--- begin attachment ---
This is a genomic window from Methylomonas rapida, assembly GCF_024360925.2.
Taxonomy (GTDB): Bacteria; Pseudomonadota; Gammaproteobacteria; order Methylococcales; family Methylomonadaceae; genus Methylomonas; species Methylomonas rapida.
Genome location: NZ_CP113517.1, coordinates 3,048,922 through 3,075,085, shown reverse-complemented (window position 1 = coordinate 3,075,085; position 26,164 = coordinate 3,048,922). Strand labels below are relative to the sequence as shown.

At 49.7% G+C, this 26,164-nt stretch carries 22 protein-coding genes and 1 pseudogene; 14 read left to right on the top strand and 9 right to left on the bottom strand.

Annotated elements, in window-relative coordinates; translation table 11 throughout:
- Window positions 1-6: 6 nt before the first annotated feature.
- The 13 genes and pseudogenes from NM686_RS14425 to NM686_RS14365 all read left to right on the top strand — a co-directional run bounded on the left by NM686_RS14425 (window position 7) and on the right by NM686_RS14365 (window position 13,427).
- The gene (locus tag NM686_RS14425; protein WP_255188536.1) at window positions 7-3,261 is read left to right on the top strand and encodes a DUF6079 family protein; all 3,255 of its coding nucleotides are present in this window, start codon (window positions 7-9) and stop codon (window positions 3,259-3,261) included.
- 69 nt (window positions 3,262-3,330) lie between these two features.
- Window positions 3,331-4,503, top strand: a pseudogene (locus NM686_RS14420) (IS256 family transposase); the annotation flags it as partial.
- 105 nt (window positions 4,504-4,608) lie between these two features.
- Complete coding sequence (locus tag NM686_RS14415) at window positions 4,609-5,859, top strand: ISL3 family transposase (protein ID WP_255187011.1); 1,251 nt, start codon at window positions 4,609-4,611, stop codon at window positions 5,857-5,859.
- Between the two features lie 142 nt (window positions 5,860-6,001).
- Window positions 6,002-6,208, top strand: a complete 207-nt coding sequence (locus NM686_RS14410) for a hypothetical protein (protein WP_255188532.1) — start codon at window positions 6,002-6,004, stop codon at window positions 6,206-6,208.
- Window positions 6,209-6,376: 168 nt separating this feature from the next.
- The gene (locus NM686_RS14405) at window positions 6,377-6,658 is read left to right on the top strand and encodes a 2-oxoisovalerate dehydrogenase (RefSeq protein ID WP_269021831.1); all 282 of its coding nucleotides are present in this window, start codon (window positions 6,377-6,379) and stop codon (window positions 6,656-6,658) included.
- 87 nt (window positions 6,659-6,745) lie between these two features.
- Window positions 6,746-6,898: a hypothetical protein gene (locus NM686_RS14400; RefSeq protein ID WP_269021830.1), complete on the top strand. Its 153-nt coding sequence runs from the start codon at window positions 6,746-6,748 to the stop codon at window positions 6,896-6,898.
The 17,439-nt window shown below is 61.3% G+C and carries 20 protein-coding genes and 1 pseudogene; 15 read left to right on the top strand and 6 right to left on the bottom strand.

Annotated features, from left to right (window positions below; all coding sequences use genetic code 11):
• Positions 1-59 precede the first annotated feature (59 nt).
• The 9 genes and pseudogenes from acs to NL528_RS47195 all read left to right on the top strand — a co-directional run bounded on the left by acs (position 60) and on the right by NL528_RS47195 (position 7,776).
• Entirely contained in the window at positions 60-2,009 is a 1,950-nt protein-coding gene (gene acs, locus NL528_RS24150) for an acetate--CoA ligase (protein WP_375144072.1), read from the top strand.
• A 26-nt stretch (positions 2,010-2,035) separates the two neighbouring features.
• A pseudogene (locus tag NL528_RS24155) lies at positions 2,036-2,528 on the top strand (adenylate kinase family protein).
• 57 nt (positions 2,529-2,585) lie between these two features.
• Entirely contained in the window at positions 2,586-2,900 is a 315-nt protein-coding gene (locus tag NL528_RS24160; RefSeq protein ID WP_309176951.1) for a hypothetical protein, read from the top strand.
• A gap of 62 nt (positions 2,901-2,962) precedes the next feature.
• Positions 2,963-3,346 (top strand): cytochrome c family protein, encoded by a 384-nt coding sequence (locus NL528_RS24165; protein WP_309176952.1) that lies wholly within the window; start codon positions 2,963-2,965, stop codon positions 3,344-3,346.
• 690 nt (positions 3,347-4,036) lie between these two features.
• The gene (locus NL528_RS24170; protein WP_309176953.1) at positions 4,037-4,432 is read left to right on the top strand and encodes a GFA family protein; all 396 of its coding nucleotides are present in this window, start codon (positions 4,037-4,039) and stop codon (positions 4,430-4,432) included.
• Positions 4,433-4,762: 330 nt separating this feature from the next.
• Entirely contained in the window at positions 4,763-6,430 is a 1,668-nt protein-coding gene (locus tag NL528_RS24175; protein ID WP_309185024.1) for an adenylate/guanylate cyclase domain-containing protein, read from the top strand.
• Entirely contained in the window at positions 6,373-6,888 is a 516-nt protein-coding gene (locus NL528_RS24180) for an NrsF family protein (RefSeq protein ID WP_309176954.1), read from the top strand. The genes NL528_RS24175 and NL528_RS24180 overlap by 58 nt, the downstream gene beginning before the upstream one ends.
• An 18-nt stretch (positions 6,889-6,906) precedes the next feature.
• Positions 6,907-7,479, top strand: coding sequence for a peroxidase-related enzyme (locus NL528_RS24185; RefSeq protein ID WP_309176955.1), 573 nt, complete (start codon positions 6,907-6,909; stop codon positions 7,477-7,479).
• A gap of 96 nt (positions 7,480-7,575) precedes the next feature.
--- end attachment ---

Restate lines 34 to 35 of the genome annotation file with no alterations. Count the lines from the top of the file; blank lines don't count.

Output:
• Entirely contained in the window at positions 6,373-6,888 is a 516-nt protein-coding gene (locus NL528_RS24180) for an NrsF family protein (RefSeq protein ID WP_309176954.1), read from the top strand. The genes NL528_RS24175 and NL528_RS24180 overlap by 58 nt, the downstream gene beginning before the upstream one ends.
• An 18-nt stretch (positions 6,889-6,906) precedes the next feature.